JOHANNESBURG, South Africa -- Bishop Desmond Tutu, a Nobel Peace Prize winner and outspoken enemy of the white minority government, was named Anglican archbishop of Cape Town and vowed to work for peace and reconciliation.
Also Monday, in the self-governing tribal homeland of Lebowa, police found the bodies of 36 people -- some bearing marks of an ancient ritual torture -- buried in shallow graves.
In Pretoria today, three black men were hanged for murder at dawn at the capital's Central Prison, a spokesman for the Prisons Department said. Some 33 people have been executed in South Africa this year.
Tutu, 54, was elected archbishop by an overwhelming majority of the 500 church leaders who convened in Cape Town to choose a successor to the outgoing Archbishop Phillip Russell.
'I am overwhelmed and deeply shattered by the responsibility that has been placed on my shoulders by God,' Tutu told reporters.
Tutu became known to South Africa's white minority in 1975, when he was appointed Anglican dean of Johannesburg.
The first black ever to hold the position, he rejected the official residence in an elite white Johannesburg suburb, choosing instead to live in Soweto, the sprawling black ghetto on the edge of the city.
He gained further attention in 1984 with his election as Anglican bishop of Johannesburg and, later that year, when he received the Nobel Peace Prize.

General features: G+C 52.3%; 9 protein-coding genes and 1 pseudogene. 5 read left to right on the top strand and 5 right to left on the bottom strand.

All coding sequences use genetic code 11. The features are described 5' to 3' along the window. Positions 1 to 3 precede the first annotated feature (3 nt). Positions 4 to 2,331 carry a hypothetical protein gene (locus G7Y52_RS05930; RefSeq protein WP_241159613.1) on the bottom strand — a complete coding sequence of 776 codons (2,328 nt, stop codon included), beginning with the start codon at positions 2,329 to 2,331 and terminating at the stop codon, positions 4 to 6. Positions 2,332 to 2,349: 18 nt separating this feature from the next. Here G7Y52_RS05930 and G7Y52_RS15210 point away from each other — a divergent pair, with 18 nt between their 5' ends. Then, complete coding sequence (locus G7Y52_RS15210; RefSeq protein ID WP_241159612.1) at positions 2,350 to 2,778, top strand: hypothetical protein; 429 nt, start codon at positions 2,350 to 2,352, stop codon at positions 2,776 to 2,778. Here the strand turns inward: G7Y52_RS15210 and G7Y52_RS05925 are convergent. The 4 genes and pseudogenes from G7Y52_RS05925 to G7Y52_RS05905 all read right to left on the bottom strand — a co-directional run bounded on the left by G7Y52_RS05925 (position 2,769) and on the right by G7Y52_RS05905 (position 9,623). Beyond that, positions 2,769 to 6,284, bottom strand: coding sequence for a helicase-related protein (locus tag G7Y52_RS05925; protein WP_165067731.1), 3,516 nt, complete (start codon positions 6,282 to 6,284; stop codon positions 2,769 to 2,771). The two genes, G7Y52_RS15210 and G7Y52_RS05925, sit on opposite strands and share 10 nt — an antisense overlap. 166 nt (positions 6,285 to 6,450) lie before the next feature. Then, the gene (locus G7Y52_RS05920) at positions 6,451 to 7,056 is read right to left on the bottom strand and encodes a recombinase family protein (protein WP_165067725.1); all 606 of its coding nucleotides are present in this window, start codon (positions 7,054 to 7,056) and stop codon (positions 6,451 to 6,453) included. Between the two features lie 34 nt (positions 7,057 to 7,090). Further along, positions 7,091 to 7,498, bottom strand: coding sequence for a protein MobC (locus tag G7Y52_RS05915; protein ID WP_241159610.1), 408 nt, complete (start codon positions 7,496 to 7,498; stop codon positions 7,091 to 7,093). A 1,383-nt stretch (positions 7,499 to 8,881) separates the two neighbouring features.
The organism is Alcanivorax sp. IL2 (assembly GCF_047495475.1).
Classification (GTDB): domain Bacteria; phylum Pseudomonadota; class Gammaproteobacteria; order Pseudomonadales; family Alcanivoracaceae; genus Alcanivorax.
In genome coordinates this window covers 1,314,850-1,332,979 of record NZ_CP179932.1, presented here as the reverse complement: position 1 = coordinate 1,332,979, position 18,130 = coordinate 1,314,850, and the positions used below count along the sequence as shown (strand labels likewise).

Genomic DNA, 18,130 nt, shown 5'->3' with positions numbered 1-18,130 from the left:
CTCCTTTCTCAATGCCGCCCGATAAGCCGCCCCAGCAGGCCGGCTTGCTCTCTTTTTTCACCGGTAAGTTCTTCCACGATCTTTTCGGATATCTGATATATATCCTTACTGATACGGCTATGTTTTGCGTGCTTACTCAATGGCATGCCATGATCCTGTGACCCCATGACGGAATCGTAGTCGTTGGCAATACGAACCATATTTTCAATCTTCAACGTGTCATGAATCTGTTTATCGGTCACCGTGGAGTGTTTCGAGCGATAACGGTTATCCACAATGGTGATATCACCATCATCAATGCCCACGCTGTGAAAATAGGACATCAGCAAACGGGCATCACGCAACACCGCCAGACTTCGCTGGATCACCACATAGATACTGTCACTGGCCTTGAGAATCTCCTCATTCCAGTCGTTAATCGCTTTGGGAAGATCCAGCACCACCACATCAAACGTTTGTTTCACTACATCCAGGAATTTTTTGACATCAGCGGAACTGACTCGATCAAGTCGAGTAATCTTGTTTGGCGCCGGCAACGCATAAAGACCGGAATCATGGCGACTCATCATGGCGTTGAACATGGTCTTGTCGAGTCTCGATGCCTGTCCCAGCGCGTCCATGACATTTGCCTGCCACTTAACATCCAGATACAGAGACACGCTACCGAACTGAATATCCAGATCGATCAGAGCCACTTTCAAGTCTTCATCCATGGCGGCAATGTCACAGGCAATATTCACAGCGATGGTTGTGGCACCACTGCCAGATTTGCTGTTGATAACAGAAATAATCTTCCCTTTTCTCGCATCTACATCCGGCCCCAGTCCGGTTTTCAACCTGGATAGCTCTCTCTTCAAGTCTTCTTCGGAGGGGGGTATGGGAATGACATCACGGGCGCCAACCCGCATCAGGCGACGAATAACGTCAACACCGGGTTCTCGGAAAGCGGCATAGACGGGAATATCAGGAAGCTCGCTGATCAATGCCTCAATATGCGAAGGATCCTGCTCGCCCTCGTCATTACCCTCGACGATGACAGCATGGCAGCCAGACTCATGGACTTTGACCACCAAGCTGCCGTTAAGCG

Tutu won the nomination for archbishop of Cape Town over white Bishop of Natal, Michael Nuttall. He will begin his task as spiritual leader to South Africa's 2 million Anglicans, 80 percent of whom are black.
The stocky little bishop was elected despite his recent call to Western nations to pressure Pretoria to abolish apartheid, the country's system of legalized racial discrimination, by applying punitive economic sanctions against Pretoria.
He told reporters it was vital to point out there was no real split in the church.
'We didn't have to go to too many ballots,' he said.
'My appointment is not a 'one-man-band' about to explode on the scene, and it would be a very silly archbishop who ignored the advice of his counselors in the diocese,' Tutu said, in an apparent effort to calm fears among white members of the church.
In Lebowa, 200 miles northeast of Johannesburg, police said they found 36 bodies, many bearing marks of ritual killings. The victims were buried in shallow graves that were uncovered by a weekend rainstorm.
A Lebowa police spokesman said 67 people were detained for questioning in the case and one man had died of 'natural causes' while in police custody.